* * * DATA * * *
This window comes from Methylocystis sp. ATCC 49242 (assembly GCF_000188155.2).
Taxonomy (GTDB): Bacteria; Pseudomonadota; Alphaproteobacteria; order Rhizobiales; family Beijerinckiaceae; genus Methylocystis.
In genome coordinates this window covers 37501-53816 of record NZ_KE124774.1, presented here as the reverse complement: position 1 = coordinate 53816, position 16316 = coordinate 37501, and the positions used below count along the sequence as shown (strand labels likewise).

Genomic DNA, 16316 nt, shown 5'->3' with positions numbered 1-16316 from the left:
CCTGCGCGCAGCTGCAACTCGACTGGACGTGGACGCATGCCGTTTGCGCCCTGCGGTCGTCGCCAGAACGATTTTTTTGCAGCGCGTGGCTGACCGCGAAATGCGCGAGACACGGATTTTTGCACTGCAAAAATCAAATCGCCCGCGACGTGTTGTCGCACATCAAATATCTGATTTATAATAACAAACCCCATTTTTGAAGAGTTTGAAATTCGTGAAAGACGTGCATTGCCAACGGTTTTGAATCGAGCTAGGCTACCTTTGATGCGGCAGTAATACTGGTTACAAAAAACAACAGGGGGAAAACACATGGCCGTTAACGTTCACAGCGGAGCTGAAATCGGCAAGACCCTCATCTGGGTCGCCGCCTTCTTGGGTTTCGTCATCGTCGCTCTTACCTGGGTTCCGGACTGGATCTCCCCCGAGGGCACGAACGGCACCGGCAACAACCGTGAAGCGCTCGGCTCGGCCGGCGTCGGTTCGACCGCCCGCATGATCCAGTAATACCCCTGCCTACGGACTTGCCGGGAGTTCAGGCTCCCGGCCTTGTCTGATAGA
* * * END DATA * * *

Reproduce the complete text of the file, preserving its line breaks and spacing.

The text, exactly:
This window comes from Methylocystis sp. ATCC 49242 (assembly GCF_000188155.2).
Taxonomy (GTDB): Bacteria; Pseudomonadota; Alphaproteobacteria; order Rhizobiales; family Beijerinckiaceae; genus Methylocystis.
In genome coordinates this window covers 37501-53816 of record NZ_KE124774.1, presented here as the reverse complement: position 1 = coordinate 53816, position 16316 = coordinate 37501, and the positions used below count along the sequence as shown (strand labels likewise).

Genomic DNA, 16316 nt, shown 5'->3' with positions numbered 1-16316 from the left:
CCTGCGCGCAGCTGCAACTCGACTGGACGTGGACGCATGCCGTTTGCGCCCTGCGGTCGTCGCCAGAACGATTTTTTTGCAGCGCGTGGCTGACCGCGAAATGCGCGAGACACGGATTTTTGCACTGCAAAAATCAAATCGCCCGCGACGTGTTGTCGCACATCAAATATCTGATTTATAATAACAAACCCCATTTTTGAAGAGTTTGAAATTCGTGAAAGACGTGCATTGCCAACGGTTTTGAATCGAGCTAGGCTACCTTTGATGCGGCAGTAATACTGGTTACAAAAAACAACAGGGGGAAAACACATGGCCGTTAACGTTCACAGCGGAGCTGAAATCGGCAAGACCCTCATCTGGGTCGCCGCCTTCTTGGGTTTCGTCATCGTCGCTCTTACCTGGGTTCCGGACTGGATCTCCCCCGAGGGCACGAACGGCACCGGCAACAACCGTGAAGCGCTCGGCTCGGCCGGCGTCGGTTCGACCGCCCGCATGATCCAGTAATACCCCTGCCTACGGACTTGCCGGGAGTTCAGGCTCCCGGCCTTGTCTGATAGA